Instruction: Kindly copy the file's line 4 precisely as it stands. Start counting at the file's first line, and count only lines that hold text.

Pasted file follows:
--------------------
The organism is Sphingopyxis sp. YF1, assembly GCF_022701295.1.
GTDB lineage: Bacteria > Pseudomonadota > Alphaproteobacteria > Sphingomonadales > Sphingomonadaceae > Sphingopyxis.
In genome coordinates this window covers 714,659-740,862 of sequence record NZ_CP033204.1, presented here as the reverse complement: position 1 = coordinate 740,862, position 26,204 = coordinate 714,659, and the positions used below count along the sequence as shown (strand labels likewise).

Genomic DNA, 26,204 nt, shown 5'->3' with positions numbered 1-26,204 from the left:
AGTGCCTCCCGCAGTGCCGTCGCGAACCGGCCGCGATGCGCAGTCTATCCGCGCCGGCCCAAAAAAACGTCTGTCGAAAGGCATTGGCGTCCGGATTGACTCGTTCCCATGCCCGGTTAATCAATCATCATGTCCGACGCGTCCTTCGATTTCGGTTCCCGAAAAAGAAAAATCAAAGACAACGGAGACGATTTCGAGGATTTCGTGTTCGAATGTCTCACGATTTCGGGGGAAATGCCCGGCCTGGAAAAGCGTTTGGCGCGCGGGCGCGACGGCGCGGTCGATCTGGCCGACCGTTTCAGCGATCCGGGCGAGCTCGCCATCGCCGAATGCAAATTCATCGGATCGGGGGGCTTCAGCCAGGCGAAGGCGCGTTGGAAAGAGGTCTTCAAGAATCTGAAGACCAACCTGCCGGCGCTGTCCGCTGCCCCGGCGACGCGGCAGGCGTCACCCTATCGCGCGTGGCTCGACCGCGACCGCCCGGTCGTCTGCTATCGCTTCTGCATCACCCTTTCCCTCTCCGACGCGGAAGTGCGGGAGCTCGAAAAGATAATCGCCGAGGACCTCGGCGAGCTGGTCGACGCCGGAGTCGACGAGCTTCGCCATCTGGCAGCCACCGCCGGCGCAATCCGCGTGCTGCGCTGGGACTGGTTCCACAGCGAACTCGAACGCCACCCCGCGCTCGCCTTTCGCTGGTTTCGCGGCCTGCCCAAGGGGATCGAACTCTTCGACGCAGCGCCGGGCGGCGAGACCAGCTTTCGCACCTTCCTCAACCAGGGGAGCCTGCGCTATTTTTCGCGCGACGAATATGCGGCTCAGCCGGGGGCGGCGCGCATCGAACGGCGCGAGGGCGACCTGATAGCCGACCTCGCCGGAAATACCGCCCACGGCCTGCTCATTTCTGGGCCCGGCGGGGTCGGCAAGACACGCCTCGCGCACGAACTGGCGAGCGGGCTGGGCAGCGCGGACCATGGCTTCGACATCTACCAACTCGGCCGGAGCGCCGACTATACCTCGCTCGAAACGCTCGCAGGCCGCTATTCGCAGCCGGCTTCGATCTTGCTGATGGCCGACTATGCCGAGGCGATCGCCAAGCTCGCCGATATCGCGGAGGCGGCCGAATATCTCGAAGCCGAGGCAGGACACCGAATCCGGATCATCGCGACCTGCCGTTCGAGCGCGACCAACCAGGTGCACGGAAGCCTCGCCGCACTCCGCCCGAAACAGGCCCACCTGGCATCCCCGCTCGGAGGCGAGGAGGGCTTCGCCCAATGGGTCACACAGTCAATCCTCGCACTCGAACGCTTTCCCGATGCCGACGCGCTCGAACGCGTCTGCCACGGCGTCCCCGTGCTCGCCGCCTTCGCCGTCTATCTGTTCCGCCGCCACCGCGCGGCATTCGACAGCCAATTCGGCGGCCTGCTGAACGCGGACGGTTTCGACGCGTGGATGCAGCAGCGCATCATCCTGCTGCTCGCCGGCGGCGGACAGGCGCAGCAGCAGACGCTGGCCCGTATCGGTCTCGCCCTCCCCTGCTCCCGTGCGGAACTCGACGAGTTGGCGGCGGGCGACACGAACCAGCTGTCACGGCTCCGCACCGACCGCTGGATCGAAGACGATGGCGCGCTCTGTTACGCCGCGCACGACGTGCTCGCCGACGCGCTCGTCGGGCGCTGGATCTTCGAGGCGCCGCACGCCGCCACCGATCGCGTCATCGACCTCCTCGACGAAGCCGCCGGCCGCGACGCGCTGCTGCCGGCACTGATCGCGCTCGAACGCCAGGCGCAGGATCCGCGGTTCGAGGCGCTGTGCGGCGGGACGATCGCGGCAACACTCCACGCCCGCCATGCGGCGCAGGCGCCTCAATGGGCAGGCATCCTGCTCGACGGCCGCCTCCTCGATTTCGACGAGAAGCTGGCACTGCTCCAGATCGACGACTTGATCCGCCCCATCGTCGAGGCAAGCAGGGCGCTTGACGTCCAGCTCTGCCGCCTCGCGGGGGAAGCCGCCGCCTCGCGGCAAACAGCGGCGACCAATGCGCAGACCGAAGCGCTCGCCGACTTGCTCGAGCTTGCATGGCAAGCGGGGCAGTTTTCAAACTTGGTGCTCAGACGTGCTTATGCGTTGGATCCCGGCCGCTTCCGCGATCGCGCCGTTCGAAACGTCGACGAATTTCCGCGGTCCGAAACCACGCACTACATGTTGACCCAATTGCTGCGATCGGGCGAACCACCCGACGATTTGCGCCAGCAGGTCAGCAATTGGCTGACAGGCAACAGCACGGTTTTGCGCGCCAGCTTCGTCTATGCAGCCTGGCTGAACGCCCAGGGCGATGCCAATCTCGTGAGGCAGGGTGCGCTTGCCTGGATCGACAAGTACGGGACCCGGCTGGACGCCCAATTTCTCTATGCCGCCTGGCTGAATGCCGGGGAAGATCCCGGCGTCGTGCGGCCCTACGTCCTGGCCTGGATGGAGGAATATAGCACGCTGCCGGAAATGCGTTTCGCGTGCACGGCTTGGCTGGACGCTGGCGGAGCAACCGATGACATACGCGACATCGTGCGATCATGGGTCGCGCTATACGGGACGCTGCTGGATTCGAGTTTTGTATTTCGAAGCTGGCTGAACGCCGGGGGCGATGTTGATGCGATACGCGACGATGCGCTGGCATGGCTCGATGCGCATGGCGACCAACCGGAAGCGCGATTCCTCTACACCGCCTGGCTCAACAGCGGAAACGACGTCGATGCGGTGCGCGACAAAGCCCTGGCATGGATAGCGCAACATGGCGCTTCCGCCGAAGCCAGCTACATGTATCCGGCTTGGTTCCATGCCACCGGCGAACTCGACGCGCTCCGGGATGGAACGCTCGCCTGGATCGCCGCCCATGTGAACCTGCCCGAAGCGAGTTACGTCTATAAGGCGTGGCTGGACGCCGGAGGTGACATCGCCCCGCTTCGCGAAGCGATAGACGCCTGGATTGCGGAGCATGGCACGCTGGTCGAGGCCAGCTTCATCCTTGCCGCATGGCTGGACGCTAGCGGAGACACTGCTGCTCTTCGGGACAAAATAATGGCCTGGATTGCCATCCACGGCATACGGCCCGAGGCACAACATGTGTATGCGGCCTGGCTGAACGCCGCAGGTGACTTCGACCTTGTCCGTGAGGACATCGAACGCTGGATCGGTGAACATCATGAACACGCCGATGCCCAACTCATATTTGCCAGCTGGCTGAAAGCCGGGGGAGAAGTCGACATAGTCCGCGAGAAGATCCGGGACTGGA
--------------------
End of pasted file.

Genomic DNA, 26,204 nt, shown 5'->3' with positions numbered 1-26,204 from the left: